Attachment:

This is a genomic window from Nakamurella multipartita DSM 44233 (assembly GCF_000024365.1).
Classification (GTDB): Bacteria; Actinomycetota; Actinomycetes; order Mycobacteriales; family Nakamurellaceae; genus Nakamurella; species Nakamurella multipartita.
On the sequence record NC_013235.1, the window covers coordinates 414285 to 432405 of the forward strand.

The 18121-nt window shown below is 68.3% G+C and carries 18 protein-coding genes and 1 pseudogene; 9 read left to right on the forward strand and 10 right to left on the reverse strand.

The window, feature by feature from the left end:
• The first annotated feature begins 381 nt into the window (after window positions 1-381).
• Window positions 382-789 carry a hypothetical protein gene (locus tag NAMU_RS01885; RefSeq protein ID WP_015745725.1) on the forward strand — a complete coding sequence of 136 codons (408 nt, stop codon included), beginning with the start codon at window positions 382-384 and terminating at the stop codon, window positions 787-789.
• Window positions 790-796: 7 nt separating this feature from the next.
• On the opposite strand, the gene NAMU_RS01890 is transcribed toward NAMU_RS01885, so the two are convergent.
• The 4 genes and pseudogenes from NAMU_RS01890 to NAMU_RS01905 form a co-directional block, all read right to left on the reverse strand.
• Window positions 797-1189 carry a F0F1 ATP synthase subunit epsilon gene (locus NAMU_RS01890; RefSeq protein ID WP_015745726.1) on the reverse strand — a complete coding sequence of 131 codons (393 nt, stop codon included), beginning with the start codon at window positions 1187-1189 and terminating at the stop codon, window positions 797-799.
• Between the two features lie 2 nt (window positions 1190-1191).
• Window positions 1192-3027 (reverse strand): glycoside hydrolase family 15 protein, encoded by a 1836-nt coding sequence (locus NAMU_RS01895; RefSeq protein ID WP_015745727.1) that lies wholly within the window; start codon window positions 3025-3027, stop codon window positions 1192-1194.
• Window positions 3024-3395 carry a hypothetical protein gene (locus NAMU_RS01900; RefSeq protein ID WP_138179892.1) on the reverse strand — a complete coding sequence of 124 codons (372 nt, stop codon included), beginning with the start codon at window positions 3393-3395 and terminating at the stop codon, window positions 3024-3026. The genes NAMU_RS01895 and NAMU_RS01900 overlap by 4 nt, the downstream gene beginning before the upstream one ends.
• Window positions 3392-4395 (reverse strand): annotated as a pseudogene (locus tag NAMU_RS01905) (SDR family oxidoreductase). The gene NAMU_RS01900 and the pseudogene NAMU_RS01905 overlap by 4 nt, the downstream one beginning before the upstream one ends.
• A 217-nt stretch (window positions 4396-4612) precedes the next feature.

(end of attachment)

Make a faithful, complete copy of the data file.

This is a genomic window from Nakamurella multipartita DSM 44233 (assembly GCF_000024365.1).
Classification (GTDB): Bacteria; Actinomycetota; Actinomycetes; order Mycobacteriales; family Nakamurellaceae; genus Nakamurella; species Nakamurella multipartita.
On the sequence record NC_013235.1, the window covers coordinates 414285 to 432405 of the forward strand.

The 18121-nt window shown below is 68.3% G+C and carries 18 protein-coding genes and 1 pseudogene; 9 read left to right on the forward strand and 10 right to left on the reverse strand.

The window, feature by feature from the left end:
• The first annotated feature begins 381 nt into the window (after window positions 1-381).
• Window positions 382-789 carry a hypothetical protein gene (locus tag NAMU_RS01885; RefSeq protein ID WP_015745725.1) on the forward strand — a complete coding sequence of 136 codons (408 nt, stop codon included), beginning with the start codon at window positions 382-384 and terminating at the stop codon, window positions 787-789.
• Window positions 790-796: 7 nt separating this feature from the next.
• On the opposite strand, the gene NAMU_RS01890 is transcribed toward NAMU_RS01885, so the two are convergent.
• The 4 genes and pseudogenes from NAMU_RS01890 to NAMU_RS01905 form a co-directional block, all read right to left on the reverse strand.
• Window positions 797-1189 carry a F0F1 ATP synthase subunit epsilon gene (locus NAMU_RS01890; RefSeq protein ID WP_015745726.1) on the reverse strand — a complete coding sequence of 131 codons (393 nt, stop codon included), beginning with the start codon at window positions 1187-1189 and terminating at the stop codon, window positions 797-799.
• Between the two features lie 2 nt (window positions 1190-1191).
• Window positions 1192-3027 (reverse strand): glycoside hydrolase family 15 protein, encoded by a 1836-nt coding sequence (locus NAMU_RS01895; RefSeq protein ID WP_015745727.1) that lies wholly within the window; start codon window positions 3025-3027, stop codon window positions 1192-1194.
• Window positions 3024-3395 carry a hypothetical protein gene (locus NAMU_RS01900; RefSeq protein ID WP_138179892.1) on the reverse strand — a complete coding sequence of 124 codons (372 nt, stop codon included), beginning with the start codon at window positions 3393-3395 and terminating at the stop codon, window positions 3024-3026. The genes NAMU_RS01895 and NAMU_RS01900 overlap by 4 nt, the downstream gene beginning before the upstream one ends.
• Window positions 3392-4395 (reverse strand): annotated as a pseudogene (locus tag NAMU_RS01905) (SDR family oxidoreductase). The gene NAMU_RS01900 and the pseudogene NAMU_RS01905 overlap by 4 nt, the downstream one beginning before the upstream one ends.
• A 217-nt stretch (window positions 4396-4612) precedes the next feature.